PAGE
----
Date: Thu, 09 Oct 2003 17:08:41 -0600

Author: Jerry DiMarco

Subject: Re: friction is a drag!

Post:

I think we need to be careful about what we say when a particular
equation is inadequate for describing a real world situation. This
discussion on friction is a good example. The problem, as stated by
others, is that mu is not constant under all conditions, therefore
calculations using it may be misleading. Yet statements made earlier
appear to fault the equation.
The effect of these statements if they are made in the classroom is
to cast doubt not only on the equation, but also on the entire
textbook. Given that it is already difficult to get students to crack a
book, it doesn't help to unnecessarily cast doubt on the text. In this
case, wouldn't it be more accurate to say that mu is not constant for all
conditions, and when conditions change material properties, you may have to
use different values for mu?

Regarding walking on ice, I read the article cited by Matt. That
research was news to me but it makes sense that the top layers of ice might
be more weakly bound. But when the hockey players were talking about slow
ice, they were referring to rough ice and the buildup of ice chips and
slush. This contrasts with the scientist's explanation of slow ice being
the result of "sloshing through more of these water-like layers". How
thick are these layers? If he's referring to molecular layers then there's
a big difference between the two descriptions of slow ice.
I think the greater impact of the thickness of the water-like layers
is how it affects the surface area of the blade in contact with the
ice. It makes sense that harder ice (fewer water-like layers) would not
allow the blade to sink in as much, causing the blade to glide more on the
edges alone (less contact with the hollow-ground center). Borrowing a
principle from pivots on points and knife-edge balances, I'll bet a blade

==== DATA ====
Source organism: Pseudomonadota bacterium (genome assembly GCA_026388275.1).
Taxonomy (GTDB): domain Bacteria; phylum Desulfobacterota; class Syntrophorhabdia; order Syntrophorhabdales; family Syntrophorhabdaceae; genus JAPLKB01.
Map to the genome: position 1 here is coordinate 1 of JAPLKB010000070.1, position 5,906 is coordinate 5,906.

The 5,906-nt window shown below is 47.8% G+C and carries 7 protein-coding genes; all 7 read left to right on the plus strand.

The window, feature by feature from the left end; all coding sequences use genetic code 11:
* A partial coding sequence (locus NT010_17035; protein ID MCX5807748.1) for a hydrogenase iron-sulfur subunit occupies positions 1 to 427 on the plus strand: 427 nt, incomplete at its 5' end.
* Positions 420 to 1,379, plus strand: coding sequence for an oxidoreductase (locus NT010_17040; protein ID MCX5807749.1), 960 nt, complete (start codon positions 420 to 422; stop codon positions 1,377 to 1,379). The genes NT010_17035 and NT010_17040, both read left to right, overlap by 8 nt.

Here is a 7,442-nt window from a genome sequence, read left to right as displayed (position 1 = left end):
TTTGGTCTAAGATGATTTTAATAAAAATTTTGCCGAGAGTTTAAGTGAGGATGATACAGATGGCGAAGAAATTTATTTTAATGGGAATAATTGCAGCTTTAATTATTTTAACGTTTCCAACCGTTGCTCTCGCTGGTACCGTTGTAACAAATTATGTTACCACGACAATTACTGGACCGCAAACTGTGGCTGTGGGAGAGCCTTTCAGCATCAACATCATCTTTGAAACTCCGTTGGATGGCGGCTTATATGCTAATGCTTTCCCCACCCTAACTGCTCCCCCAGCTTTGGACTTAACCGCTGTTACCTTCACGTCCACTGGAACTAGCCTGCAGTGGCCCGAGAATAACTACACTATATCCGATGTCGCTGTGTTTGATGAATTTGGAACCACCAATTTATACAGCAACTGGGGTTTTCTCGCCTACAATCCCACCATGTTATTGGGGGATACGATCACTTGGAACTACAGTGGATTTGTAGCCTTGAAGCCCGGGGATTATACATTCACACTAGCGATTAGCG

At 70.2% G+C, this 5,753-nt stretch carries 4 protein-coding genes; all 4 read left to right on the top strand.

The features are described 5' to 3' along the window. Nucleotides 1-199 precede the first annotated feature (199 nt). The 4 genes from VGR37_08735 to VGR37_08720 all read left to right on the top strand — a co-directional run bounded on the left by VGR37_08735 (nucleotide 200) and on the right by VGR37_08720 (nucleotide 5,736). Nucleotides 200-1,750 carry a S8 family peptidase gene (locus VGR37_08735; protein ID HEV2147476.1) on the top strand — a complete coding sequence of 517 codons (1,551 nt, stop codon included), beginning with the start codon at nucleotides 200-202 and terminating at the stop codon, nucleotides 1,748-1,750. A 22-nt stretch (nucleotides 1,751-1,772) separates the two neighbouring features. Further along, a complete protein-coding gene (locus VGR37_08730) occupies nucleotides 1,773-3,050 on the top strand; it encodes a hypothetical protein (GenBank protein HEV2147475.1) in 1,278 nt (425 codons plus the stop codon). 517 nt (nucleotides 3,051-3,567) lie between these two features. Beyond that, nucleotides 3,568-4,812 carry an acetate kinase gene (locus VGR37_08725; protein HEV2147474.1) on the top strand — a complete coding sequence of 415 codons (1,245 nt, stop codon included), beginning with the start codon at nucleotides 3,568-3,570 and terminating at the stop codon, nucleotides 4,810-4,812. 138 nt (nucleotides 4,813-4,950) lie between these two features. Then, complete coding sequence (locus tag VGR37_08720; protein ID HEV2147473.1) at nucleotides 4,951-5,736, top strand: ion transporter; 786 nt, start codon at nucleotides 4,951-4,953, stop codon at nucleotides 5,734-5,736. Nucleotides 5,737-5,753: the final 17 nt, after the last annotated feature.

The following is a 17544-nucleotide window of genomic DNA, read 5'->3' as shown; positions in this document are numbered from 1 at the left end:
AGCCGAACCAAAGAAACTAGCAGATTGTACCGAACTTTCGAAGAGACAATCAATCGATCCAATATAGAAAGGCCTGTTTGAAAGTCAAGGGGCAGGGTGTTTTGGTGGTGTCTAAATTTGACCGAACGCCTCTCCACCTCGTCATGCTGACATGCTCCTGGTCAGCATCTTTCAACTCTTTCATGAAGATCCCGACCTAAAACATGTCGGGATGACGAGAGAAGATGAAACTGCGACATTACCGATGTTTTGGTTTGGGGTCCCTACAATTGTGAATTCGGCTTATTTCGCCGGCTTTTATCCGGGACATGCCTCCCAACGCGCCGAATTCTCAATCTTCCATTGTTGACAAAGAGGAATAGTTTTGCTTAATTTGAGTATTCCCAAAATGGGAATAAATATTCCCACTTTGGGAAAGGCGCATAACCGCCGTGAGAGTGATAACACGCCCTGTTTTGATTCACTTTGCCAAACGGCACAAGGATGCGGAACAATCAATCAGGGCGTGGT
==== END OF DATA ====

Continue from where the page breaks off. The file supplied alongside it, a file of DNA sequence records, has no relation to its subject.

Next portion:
on its edge has less friction than a blade in full contact with the
ice. At first, this notion seems to violate the non-dependence of friction
on surface area, but I think there are other factors to consider.

Now back to the question of walking on ice, which I think is a
different problem. In my experience walking on cold (dry) ice is easier
than walking on ice that is beginning to melt (wet). Also, smooth, level
ice is easier to walk on than rough ice. I agree that stability and contact
area are important factors. The stability issue is pretty obvious, but the
new research results force one to rethink the contact area issue. Prior to
this I would have said less contact area means more surface melting. Now I
would ask, if the interface between ice and air causes the formation of
water-like layers, what does the interface between ice and a shoe sole
cause? More layers - therefore more slippery?
Interesting that you mentioned skating on glass. The Serway text has
a table of coefficients of friction. Ice is one of the lowest of course,
glass is not even close. Also, the coefficients for ice (static vs
kinetic) have the greatest difference...

Jerry


At 05:00 PM 10/7/2003, you wrote:
>Paul's right. Ff = mu Fn is a rough approximation at best, and materials
>for which mu is constant over a large range of normal force values are the
>exception rather than the rule.
>
>I would add that if one of the materials is significantly plastic (rubber
>tires, for example) then it doesn't work at all.
>
>On Tuesday, October 7, 2003, at 03:15 PM, Paul Nord wrote:
>
>>In reality, friction DOES depend on surface area. With ice and racing
>>tires there is a big heating effect with a small contact area. This
>>changes the material properties a lot. The linear friction term
>>introduced in physics texts is only true in a limited number of
>>situations where the speed and weight are not too large.
>>
>>Paul
>>
>>On Tuesday, October 7, 2003, at 04:43 PM, Anthony Lapinski wrote:
>>
>>>Since friction does not depend on contact area, I ask my students why race
>>>car tires are so wide. (stability, heat absorption) I also ask why tires
>>>have treads (to channel water), while race tires are bald "skids."
>>>
>>>What about walking on ice? Walking on a rough patch certainly seems more
>>>slippery than a smooth patch. Does this have to do with stability and
>>>contact area, or something else?
>>>